If this is true there will be some parts of Ulverston that will be 'happy' to live in. James Lovelock's happiness could spread to me and then on to those that live around me. This will happen when we have regular personal contact through chat. This, when we give each other regular 'strokes'that tell others how much we like each other, is best done through direct contact and can't work remotely through the Internet. Personal contact transmits positive emotions so effectively. We bask in other people's warmth.

Having each others art around us where we express our creative individuality is so important. We do it inside our houses with the pictures we put on our walls and with the way we furnish our rooms, the colours and materials we use. In some areas of the town this spreads outside into our streets and neighbourhood. In some areas of the town we have pottery on our fences and walls. It gives us a small 'lift' each time we see it. Even the 'vandals' enjoy it and value it - it remains untouched. We enjoy going to these parts of town.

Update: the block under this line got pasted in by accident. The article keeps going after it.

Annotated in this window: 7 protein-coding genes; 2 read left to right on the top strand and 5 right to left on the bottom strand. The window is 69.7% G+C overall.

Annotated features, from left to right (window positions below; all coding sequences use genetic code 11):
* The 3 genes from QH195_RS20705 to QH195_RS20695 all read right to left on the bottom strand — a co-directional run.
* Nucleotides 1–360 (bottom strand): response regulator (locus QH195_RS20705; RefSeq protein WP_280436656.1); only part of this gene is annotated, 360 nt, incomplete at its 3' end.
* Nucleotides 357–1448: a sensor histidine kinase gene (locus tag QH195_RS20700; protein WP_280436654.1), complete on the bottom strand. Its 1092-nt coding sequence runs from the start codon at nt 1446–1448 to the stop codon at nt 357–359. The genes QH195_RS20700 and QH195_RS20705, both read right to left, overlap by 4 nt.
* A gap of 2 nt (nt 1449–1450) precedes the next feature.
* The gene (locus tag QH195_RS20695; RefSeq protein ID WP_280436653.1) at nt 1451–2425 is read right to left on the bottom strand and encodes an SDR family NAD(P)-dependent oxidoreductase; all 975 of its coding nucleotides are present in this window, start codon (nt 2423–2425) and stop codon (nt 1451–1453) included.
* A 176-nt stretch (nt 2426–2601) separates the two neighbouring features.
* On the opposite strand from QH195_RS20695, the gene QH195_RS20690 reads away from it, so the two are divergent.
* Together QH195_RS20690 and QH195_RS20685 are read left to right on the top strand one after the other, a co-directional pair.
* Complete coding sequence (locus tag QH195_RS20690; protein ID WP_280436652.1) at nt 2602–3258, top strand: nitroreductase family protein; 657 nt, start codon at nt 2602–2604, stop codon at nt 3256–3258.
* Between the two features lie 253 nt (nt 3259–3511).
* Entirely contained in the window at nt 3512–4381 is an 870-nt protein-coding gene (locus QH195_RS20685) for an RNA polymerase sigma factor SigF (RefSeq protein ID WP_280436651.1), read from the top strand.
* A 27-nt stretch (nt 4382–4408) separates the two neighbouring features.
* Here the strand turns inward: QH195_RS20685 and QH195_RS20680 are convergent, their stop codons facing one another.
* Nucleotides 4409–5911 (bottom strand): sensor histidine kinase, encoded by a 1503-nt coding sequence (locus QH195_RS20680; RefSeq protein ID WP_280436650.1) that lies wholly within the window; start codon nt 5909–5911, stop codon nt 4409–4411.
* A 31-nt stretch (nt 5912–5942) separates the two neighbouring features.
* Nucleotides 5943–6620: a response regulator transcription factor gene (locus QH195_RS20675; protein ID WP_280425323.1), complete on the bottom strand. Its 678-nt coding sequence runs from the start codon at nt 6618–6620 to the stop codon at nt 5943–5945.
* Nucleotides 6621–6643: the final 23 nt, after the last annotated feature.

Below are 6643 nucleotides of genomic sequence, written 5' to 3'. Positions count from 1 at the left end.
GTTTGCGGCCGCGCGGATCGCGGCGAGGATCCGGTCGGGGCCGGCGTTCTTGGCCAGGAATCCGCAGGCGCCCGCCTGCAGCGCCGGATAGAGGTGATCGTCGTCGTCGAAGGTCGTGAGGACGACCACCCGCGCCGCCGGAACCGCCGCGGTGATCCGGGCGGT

Yes, happiness travels by personal contact. We have it here in Ulverston. Let's spread it as much as we can - by direct personal contact (and perhaps ditch Facebook - many of my friends have!).

Room on the Broom

A great story by Julia Donaldson

Monday, 27 January 2014

This incredible man makes me happy

James Lovelock, self educated to a very high level in so many different fields of knowledge: he has avoided being like so many of us : becoming an expert. Instead he has been able to look at the future of our planet in a knowledgeable well rounded way, one I greatly admire, and has concluded that the planet is fine but that humans will have no future on it.

The only solution left to humanity now : the burial of carbon in a form that is stable : as Charcoal though possible and practical  will never happen because humans won't work together to implement it.

He still manages to be something that is so difficult when we have no hope. He exudes happiness. Why? As I understand it, this is because he remembers to second world war years when even though people were scared stiff, they were happy together. Happier than in peacetime.

So looking to our future we can start enjoying mutual support at a very basic level.

Being happy in these circumstances won't have anything to do with having money but will rather have to do with having caring people around us. There are plenty of these here in Ulverston. So let's work together and help make Ulverston one of the happiest places in the world.